Seitsemän veljestä (The Brothers Seven), the 1870 Finnish novel by Aleksis Kivi (1834-1872), is one of the most (in)famously unknown classics of world literature—unknown not only because so few people in the world can read Finnish, but also because the novel is so incredibly difficult to translate, the Mount Everest of translating from Finnish. It is difficult to translate not only because it blends a saturation in Homer, Shakespeare, Dante, Cervantes, and the Bible with a brilliantly stylized form of local dialect, but because it is wild, grotesque, carnivalistic, and laugh-out-loud funny on every page. It has been translated 58 times into 34 languages—but somehow the translations always seem to fall short of their flamboyant original.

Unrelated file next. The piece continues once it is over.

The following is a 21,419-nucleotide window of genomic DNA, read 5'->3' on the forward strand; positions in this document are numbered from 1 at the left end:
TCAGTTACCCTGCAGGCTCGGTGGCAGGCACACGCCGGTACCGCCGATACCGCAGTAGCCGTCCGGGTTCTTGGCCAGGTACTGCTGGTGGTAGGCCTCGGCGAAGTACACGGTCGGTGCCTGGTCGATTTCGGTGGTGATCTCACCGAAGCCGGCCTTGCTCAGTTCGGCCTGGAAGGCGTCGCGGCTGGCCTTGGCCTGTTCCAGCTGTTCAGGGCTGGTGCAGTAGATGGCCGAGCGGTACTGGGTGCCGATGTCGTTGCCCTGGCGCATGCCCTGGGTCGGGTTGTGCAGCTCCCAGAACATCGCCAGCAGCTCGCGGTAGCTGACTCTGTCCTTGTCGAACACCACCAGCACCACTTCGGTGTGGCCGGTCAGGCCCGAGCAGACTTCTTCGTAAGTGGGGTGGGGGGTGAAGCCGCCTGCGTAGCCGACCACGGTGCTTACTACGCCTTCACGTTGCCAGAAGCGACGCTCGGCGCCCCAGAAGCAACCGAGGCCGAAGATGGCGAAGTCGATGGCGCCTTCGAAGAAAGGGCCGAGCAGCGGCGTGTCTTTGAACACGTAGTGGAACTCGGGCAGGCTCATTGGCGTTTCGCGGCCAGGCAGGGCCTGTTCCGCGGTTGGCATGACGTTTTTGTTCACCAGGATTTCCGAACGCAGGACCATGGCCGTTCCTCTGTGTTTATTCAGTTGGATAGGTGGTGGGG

Douglas Robinson’s new translation is a bold attempt to remedy that. He aims to make Kivi as rhythmic, as alliterative, as brash, as grotesque, and as funny in English as he is in Finnish. Since Kivi deliberately used an archaic Finnish, but used it playfully—and since Kivi was steeped in Shakespeare, to the point of memorizing whole plays—Robinson translates him into a playful Shakespearean register. As he notes in his Preface, this makes the translation a bit difficult to read—but the original is difficult for Finns to read as well, and the Finnish readers who love Kivi (and that is most of them) read him with pleasure despite the words they don’t know, because his prose is so intensely alive.
|Publication Date||Jan 16, 2017|
|Size||13 x 20 cm|
|Buying Options||Paperback, eBook Individuals, Institutional Online Access|
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